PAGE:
The National Center for Education Statistics, the number-crunching wing of the US Education Department, has released a new report on public high school dropouts (grades 9-12) for the 2004-05 school year. Here are some of the selected findings:
• National total: 540,382.
• California, New York and Texas had the highest number of dropouts, with more than 43,000 each.
• Rates varied from a low of 1.9 percent in North Dakota to a high of 8.2 percent in Alaska, with an estimated national average of 3.9 percent.
• The national dropout rate has remained relatively stable since the 2002-03 school year.
• More males (289,675) than females (209,818) dropped out during the 2004-05 school year, with a corresponding higher dropout rate for males (4.4 percent) than for females (3.4 percent).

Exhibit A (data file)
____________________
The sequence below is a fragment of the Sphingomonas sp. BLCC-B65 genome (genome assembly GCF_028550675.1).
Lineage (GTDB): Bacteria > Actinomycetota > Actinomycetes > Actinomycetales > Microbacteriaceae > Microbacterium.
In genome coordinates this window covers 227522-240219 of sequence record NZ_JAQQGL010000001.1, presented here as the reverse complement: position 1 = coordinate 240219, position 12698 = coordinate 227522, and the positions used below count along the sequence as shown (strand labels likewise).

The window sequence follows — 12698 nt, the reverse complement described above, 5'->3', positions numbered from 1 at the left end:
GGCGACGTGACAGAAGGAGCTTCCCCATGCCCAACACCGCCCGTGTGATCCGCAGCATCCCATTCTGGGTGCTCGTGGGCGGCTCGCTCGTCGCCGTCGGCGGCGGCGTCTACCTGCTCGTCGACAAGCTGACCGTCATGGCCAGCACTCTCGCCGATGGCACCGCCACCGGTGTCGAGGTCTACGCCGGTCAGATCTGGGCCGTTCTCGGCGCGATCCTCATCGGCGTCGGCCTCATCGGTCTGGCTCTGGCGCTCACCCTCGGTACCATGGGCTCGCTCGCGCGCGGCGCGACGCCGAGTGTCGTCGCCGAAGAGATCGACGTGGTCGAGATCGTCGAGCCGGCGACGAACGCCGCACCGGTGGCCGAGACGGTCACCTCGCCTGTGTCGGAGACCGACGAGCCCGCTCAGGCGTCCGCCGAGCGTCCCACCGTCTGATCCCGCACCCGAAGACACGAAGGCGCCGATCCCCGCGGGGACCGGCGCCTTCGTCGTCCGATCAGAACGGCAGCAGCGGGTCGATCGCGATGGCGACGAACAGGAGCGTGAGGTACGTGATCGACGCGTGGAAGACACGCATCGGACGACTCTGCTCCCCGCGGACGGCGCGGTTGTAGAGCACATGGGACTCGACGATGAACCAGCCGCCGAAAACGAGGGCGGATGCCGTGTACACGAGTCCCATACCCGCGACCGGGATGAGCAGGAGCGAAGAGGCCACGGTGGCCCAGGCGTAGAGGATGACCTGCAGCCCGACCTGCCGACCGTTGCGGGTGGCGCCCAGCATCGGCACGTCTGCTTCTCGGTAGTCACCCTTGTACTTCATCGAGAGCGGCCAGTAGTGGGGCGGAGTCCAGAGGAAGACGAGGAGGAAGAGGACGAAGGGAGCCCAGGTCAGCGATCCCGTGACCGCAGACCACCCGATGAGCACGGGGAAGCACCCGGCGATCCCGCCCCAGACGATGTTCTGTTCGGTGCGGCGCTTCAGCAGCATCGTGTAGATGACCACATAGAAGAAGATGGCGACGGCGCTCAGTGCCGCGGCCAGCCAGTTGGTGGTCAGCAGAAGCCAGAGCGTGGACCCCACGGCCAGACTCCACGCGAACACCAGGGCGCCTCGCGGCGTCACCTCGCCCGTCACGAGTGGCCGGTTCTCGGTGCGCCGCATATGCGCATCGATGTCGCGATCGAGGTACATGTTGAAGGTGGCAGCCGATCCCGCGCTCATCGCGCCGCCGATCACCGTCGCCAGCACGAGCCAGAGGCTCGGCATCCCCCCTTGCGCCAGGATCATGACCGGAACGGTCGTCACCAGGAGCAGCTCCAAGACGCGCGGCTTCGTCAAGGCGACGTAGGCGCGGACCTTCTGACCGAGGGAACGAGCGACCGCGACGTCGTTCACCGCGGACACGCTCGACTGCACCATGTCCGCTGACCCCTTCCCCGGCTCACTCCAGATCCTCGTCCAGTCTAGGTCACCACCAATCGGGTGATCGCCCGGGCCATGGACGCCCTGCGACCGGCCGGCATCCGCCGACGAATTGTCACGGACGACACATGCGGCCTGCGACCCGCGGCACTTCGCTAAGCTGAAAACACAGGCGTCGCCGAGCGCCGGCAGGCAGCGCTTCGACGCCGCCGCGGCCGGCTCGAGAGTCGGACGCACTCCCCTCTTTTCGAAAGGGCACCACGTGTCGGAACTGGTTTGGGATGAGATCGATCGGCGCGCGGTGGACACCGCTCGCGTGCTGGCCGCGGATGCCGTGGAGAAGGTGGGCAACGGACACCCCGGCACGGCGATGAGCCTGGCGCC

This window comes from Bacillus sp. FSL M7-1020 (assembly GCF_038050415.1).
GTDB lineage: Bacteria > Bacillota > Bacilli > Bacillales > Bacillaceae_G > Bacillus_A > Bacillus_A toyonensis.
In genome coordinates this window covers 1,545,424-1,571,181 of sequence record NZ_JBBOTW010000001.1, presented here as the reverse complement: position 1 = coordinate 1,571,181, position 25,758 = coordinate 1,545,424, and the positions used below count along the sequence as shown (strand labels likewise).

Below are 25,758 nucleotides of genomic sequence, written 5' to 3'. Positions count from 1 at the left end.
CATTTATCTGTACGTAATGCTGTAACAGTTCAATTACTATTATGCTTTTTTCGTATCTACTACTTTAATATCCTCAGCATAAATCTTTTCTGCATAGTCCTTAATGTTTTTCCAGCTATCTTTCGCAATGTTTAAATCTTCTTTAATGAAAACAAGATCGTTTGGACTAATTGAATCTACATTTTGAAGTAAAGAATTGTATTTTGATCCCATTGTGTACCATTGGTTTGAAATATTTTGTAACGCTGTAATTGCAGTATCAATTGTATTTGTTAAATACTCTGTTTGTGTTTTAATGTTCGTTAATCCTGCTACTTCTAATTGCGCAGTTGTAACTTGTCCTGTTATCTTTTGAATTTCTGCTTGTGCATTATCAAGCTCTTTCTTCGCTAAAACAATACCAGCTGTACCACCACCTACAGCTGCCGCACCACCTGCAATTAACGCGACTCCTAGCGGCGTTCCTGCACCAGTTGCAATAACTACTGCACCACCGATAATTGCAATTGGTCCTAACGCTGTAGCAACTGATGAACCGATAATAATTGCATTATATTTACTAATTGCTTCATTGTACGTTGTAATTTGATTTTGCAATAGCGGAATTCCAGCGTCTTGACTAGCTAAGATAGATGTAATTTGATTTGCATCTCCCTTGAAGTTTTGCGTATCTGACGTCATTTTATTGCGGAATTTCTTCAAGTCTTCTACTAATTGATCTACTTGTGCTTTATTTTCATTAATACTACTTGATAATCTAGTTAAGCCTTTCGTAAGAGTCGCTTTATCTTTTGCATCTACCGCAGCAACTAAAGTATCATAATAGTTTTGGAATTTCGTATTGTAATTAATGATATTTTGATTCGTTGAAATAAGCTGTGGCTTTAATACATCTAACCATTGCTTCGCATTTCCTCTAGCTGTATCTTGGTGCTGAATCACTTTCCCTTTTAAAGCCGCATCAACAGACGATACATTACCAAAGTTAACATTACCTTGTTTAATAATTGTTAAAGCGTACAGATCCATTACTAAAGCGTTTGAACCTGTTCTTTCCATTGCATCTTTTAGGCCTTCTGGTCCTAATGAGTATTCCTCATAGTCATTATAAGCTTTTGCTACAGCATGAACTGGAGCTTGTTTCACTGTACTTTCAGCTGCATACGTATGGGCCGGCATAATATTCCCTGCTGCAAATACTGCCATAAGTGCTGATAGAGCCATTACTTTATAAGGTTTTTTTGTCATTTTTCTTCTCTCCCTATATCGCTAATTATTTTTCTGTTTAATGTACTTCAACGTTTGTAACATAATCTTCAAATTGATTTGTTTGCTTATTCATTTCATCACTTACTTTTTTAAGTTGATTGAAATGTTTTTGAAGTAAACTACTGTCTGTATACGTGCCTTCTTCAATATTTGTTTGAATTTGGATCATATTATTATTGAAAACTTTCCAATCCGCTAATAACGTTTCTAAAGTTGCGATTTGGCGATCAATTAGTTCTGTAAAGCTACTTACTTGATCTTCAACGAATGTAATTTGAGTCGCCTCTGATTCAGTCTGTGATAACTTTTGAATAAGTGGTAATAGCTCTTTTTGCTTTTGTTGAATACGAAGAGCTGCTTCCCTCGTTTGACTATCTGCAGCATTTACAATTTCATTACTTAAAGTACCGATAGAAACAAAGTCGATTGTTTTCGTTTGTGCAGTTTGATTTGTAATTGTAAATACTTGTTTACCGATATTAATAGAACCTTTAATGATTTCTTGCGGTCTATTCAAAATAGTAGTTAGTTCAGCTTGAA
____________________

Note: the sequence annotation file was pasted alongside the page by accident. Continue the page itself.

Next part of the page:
• For the 512,702 dropouts for whom race/ethnicity was reported, 2.1 percent were American Indian/Alaska Native, 2.9 percent were Asian/Pacific Islander, 26.4 percent were Hispanic, 27 percent were black, non-Hispanic and 41.5 percent were white, non-Hispanic.
• Midwesterners were less likely to drop out (3.4 percent) than were their peers in the Northeast (4 percent), the South (3.9 percent) and the West (4.1 percent).